Marham and Shouldham
PUBLISHED: 11:52 17 June 2006 | UPDATED: 11:02 22 October 2010
Charles and Joy Boldero follow in footsteps of an abbess who preyed on rich merchants
We parked in the designated Forest car park at Shouldham Warren which is situated at the end of the track going north from the end of Warren Road, Shouldham. Shouldham is on a minor road two miles east off the A134, six miles south of King's Lynn. The paths on this easy eight-mile walk were in good order and there were no stiles on route.
From the car park we took the signed Nar Valley Path, a wide track going northeast, we turned right further along it, as the marked path was closed due to logging. Just before the gate and house we turned left with water course on right. At cross tracks we turned right over the bridge and continued along the Nar Valley Way.
This was a long path. Where the ruined abbey came into view across the Nar, at junction of paths, we turned right along a wide grass path with the Nar on left.
Just before the gate we turned right down the bank and kept along this track between ditches. It was along here that we spotted the buzzard, plus peewits calling as they flew above us.
We crossed a track and continued along the main track, we went through the gate and continued along the lane. We turned right along the pavement in Marham.
Just outside the village we turned right along Spring Lane, a long quiet country lane. At the end we kept left along Warren Road, then New Road, then Eastgate Road.
By the village hall we turned left through the kissing gate with the marker sign and climbed the meadow path to the church entering the churchyard through fivebar gate with sign on it.
Turning right we sat on the seat taking in the panoramic views of the countryside. We left by the church gate and walked down the lane turning right along the road. In the village of Shouldham we kept straight ahead to the King's Arms. After pausing a while we crossed The Green and continued along the lane to the left of Storom Cottage.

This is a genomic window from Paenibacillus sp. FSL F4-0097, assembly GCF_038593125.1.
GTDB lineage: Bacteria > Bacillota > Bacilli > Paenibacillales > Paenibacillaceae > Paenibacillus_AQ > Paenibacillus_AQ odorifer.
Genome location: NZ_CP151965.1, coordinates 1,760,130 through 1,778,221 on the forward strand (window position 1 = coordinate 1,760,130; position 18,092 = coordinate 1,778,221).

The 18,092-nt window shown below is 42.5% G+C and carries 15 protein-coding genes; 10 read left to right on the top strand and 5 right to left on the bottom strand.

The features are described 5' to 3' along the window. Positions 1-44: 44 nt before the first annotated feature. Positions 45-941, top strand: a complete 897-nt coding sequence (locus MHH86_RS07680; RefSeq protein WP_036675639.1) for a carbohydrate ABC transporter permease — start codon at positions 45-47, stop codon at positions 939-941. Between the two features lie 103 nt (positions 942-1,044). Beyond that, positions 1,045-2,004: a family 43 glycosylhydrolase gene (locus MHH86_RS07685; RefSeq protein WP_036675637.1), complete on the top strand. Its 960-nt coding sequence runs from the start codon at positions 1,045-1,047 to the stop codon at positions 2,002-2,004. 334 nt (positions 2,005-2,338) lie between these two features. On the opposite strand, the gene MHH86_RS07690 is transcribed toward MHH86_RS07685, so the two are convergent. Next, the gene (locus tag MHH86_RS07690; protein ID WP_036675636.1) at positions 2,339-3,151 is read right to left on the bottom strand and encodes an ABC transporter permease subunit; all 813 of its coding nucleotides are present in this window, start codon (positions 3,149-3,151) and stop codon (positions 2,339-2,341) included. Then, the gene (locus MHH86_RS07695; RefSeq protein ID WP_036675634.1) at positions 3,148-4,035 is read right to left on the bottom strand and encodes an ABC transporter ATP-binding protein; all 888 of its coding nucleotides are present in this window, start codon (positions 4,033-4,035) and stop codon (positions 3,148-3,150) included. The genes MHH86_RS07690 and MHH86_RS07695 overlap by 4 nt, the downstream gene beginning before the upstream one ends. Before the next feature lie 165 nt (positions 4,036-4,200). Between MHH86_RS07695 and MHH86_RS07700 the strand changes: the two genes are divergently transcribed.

This path went sharp right, we ignored two paths left then at the road continued ahead along New Street, then Warren Road. At the right hand bend we walked up the road to the Forest car park and the start of the walk.
PLACES OF INTEREST
t 1 The ruined priory and the farmhouse are listed buildings and lie in the parish of Pentney. It was an Augustinian priory founded in the 12th century. Only the gate house remains, a two storey building with battlements.
t 2 Marham was 'well known' before the RAF 'took it over'! The name Marham in the entry for the Hundred of Clackclose in the Domesday Book was the place referred to as 'Mereham', the hamlet by the mere. A number of historic sites have been found here, as the Nar provided water and peat for fires. A few flint axe and arrow heads have been unearthed in scattered places. There were two churches in Marham. St Andrew's was ruinous by 1500 while All Saints church has a Norman doorway and a 15th century tower which once was crowned with a spire. Some of the 15th century benches are still in the church. At the west end is an Elizabethan altar over 7ft long with six bulbous legs and carved rails. Sister Barbara, the Abbess of Marham Abbey, is carved on the village sign. Notorious is not a word normally associated with an abbess but, it seems, Sister Barbara liked her 'home comforts' and to be able to buy these she devised a way of making money.
In Sister Barbara's time, Vinegar Hill was a narrow, rutted road with high hedges that was the main route from Swaffham to King's Lynn. She paid men of ill repute to lie on the road and pretend to be sick. When a rich merchant came along and stopped to help the 'poor' man, he was attacked and robbed, the spoils being given to the abbess. When the merchant came round, he would see the 'kindly' face of the abbess, who would have the man taken back to the abbey for treatment. The victim would then shower the abbey with gifts to thank them for their help! However the monks from Pentney Abbey put an end to her crimes. They lay in wait and, when they spotted Sister Barbara paying off the robbers, they reported her. Her punishment was to be bricked up alive behind a wall.
t 3 Along the path to the church in Shouldham is the site of a medieval settlement, although only earthworks remain. All Saints Church has a 14th century tower. Inside the nave roof is a rather fine hammer-beam with carved figures.
The King's Arms is a popular venue for food. It is open seven days a week. A friendly welcome awaits and Charles enjoyed a pint of Black Sheep bitter.
Map References OS Landranger 143 Explorer 236
679104, 684110, 685110, 685113, 694114, 700119, 703118, 706108, 709100, 707096, 703100, 678099, 678090, 681089, 681087, 677088, 677091, 679104. Distance 8 miles.
If you value what this story gives you, please consider supporting the Eastern Daily Press. Click the link in the orange box above for details.